Add a Comment to this Note (list members only)
Dead medium: Antique Chip Fabricator
From: jaltman@compuserve.com (Joel Altman)

Source(s): Catalog from Lansdale Semiconductor, Inc. 2502 W. Huntington Drive, Tempe, Arizona 85282 USA

(((Joel Altman remarks: We deal with a company called 'The Trailing Edge of Technology.')))

"Philosophy

"From its beginning, Lansdale Semiconductor, Inc., has specialized in 'Aftermarket Technology.' Lansdale has the technical expertise to support the aftermarket and has dedicated itself to that goal, assuring its customer base that older technology products will continue to be available.

"The U.S. Military and Department of Defense contractors make a large portion of Lansdale's clientele. Lansdale helps maintain the integrity of a number of military programs by supplying essential parts which are the equivalent to the originals, avoiding costly redesigns and emulations.

"As technology advances, Lansdale is also keeping an eye on the future. As product life cycles become shorter, more programs are placed at risk by obsolete parts. Lansdale serves two vital functions by purchasing discontinued product lines. It allows the original manufacturer to divest itself of a product it can no longer support. It also offers users of that product the opportunity to keep their programs intact without costly redesign.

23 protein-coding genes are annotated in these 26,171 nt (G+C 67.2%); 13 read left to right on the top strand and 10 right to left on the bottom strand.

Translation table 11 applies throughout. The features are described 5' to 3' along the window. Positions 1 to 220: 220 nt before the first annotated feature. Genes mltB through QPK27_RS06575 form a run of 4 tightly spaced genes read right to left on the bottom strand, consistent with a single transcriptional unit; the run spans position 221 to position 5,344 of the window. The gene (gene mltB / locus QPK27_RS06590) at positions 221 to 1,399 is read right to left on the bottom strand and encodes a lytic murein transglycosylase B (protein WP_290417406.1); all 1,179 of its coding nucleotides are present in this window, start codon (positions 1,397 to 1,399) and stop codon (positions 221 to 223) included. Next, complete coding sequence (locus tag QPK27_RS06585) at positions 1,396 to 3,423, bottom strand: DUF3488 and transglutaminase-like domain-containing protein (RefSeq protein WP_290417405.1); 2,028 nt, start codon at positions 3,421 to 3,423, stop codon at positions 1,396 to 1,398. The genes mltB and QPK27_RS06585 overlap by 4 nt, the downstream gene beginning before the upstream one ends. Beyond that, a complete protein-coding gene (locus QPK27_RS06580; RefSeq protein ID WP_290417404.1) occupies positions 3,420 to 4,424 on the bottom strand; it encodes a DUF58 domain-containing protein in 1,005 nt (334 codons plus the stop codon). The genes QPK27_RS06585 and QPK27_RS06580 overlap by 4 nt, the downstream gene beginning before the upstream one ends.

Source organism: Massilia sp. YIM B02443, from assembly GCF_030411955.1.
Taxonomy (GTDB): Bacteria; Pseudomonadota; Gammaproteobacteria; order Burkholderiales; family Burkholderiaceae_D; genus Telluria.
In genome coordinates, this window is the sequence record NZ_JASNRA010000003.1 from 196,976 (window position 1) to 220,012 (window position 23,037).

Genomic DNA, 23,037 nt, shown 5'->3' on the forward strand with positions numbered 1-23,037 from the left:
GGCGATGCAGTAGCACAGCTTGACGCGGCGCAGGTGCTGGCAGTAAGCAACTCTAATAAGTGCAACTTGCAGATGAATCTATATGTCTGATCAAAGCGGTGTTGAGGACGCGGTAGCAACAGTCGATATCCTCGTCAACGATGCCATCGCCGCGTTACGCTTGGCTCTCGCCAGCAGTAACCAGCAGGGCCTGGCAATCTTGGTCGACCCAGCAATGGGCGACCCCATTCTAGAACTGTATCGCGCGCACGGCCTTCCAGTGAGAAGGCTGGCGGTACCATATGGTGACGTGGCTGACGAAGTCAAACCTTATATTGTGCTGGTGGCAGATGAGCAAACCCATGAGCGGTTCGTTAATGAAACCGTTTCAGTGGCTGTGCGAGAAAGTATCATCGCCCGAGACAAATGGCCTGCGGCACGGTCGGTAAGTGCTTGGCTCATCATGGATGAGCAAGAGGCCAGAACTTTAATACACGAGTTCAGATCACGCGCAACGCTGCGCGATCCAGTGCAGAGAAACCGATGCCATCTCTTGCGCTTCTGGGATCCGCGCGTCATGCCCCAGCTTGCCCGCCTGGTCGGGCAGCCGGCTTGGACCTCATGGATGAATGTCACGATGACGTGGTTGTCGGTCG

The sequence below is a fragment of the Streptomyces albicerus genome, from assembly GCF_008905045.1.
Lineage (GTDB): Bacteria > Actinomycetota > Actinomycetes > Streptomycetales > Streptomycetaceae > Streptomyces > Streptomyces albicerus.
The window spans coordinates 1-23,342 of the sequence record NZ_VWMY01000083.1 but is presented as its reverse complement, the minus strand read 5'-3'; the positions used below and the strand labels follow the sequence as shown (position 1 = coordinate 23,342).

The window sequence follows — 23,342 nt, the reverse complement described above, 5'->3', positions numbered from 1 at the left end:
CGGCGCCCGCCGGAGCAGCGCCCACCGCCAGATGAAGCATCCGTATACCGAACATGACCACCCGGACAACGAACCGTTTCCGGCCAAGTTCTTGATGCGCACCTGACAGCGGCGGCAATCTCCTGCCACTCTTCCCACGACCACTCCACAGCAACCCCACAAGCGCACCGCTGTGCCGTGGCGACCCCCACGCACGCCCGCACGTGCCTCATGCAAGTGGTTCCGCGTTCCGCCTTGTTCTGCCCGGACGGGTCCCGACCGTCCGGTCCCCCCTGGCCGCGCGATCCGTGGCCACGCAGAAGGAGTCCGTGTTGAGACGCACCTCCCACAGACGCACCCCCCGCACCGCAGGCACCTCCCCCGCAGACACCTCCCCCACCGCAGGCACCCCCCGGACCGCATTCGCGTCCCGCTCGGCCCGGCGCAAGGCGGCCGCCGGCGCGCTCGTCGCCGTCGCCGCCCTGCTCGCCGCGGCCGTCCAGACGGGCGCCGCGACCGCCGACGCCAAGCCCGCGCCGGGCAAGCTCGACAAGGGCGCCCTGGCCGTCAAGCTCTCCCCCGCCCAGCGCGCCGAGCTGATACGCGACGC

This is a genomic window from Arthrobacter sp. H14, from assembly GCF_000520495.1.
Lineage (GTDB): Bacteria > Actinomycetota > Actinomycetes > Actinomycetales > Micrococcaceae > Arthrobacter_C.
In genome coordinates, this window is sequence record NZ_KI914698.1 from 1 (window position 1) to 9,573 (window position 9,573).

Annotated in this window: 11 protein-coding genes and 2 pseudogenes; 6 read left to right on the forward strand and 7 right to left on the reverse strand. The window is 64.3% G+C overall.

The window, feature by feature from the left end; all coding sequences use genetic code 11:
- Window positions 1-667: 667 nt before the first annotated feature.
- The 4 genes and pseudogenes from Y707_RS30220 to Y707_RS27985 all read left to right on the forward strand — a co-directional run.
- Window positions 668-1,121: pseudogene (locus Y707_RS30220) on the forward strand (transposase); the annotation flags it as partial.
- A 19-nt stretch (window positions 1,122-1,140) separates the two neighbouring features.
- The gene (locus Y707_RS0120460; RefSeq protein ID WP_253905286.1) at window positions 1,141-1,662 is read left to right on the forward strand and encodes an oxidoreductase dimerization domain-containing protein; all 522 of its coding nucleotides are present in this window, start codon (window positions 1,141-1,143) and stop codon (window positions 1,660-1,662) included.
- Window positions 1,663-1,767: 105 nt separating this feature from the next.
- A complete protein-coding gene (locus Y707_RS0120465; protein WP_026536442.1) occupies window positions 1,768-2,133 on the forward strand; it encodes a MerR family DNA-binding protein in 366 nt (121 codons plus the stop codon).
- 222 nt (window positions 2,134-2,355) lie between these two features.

"As long as customers need to maintain older systems, Lansdale will be there to supply the technology critical to their success.

"History

"Lansdale was founded in 1964 when Edward Pincus purchased Philco-Ford's small signal transistor line. In 1976, Lansdale acquired Motorola's Germanium transistor line. The company moved from Lansdale, Pennsylvania, to Arizona that same year.

"Through the following years, the company purchased additional product lines, including the first bipolar digital integrated circuit line from Raytheon, and SUHL, DTL, and TTL lines from Motorola and Signetics. A bipolar wafer fabrication facility in Santa Monica, California, was added in 1984, allowing the company to expand its manufacturing capability in standard and custom integrated circuits. In 1986, the Germanium transistor lines were sold, and Lansdale dedicated itself to producing integrated circuits.

"In 1987, Lansdale was purchased by then-company president R. Dale Lillard. Since then, Lansdale has added product from AMD, Fairchild, Harris, and Intel to the lines it supports. The company expanded its support of Motorola products by acquiring DTL, HTL, Linear, RTL, and more TTL lines in 1991. It has also increased its Signetics offerings by acquiring over 600 new parts, including both military and commercial product in 1992. The new sole-sourced commercial product facilitated Lansdale's expansion into plastic packaging and the commercial marketplace.

"To improve its ability to support its customers, Lansdale built a new wafer fabrication facility in Tempe, Arizona, in 1994, became a QPL manufacturer, then transitioned to QML in 1996. The QML plan was modified to allow Lansdale to list all its products, whether the die was fabricated by Lansdale or the original manufacturer."

(((Joel Altman remarks: Looking through the Lansdale catalog is a trip down Memory Lane for this correspondent. It is interesting to see which circuits Lansdale considers "important." They live up to their mission statement: To manufacture "important" integrated circuits forever.)))

Joel Altman (jaltman@compuserve.com)